To say James Luna "performs" would be inaccurate. Instead, Luna—an internationally recognized Native American contemporary artist—prefers to call his appearances "performative lectures," because his goal is to inform just as much as it is to entertain, despite his offbeat costumes that often involve something similar to a Speedo, and his tendency to incorporate videos and other multimedia tools.
He says his various forms of contemporary art speak to American Indians by addressing deeply rooted issues like socio-economic conditions, historical misrepresentations and cultural identity—though the art is meant to provide insight for non-native audiences as well.
"The places that I exhibit aren't necessarily places that a native family would go to on a Friday night. Like, 'Load up the station wagon, and let's go see a performance artist at a contemporary space downtown'—see, that doesn't happen a lot," Luna explains. "But, in part, my work is to break down those barriers."
One of Luna's most well-known exhibits, "The Artifact Piece" which took place in 1987, broke down barriers by using a unique approach to address the fact that many Western museums portray Native Americans as relics from the past, while Native Americans are still living and breathing—a common theme in his work.
Luna did this by literally putting himself, a Luiseño Indian, on display at a San Diego museum, laying atop a bed of sand in a exhibition case and wearing nothing but a loincloth. Museum visitors walked by, only to realize that he was not only alive, but watching them from within the glass case.
This piece in particular "really speaks to what a lot of his work is about," says Reuben Roqueñi, the Tucson Pima Arts Council's grants program manager and an event organizer. "It's really this juxtaposition of traditional values and concept against a modern backdrop, and how those values mix with each other."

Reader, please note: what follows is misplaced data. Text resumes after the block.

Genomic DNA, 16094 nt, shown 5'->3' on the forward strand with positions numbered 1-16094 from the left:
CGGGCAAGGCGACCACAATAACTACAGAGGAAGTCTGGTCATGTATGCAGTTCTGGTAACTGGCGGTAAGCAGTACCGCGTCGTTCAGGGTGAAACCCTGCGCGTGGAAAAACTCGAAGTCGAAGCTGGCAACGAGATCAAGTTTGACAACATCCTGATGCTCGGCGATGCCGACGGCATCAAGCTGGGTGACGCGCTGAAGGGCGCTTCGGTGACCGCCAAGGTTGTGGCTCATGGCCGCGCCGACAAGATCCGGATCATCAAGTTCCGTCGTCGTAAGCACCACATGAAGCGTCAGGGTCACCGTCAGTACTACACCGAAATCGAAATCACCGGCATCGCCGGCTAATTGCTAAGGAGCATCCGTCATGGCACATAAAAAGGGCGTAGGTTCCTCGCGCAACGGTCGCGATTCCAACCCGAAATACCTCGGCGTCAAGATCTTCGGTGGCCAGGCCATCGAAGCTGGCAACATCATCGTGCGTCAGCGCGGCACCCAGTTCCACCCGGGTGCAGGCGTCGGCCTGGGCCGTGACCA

Luna says the exhibit, like the majority of his work, also addresses a theme broader than what it means to be a native; it explores what it means to be human. This recurring theme, he explains, provides insight and commentary to a broader audience than just the Native American community.
Oftentimes, Luna explains, non-native audience members "get a sense they've been 'let in' to the culture" because of the insight they've gained, but the topics he's trying to address involve "a lot of misconceptions about culture and identity," and are by no means limited to strictly native problems.
Luna's educational and entertaining performative lecture is one of several events that will take place this Friday and Saturday as part of the Tucson Pima Arts Council's "Native Creative" program, which was co-created with First People's Fund, an organization that supports the advancement of American Indian arts through grants and fellowships.
The program was designed to offer the public free arts performances and panel discussions, as well as to provide networking opportunities and workshops for local native artists, Roqueñi says.
"This is the first time that we've done something that focuses on Native American art, but this particular weekend of events is part of an ongoing effort by the Arts Council to offer professional-development opportunities for artists," Roqueñi says.
Other "Native Creative" performances include poetry readings from New Mexico-born author Leslie Marmon Silko and Arizona native Sherwin Bitsui. There will also be panel discussions featuring mixed-media artist Kade L. Twist and painter/sculptor Steven Yazzie.
Silko, Bitsui and Luna will participate in panel discussions as well—and remember, while Luna may don bikini briefs and shiny-lens sunglasses, his appearance is intended as more than entertainment.
"People have come to see me perform, but this is a lecture. It has performative aspects to it—it's multimedia; I show video; I read; I do antics, I'm in costume. I mean it's not just a lecture, but it's not a performance," he says.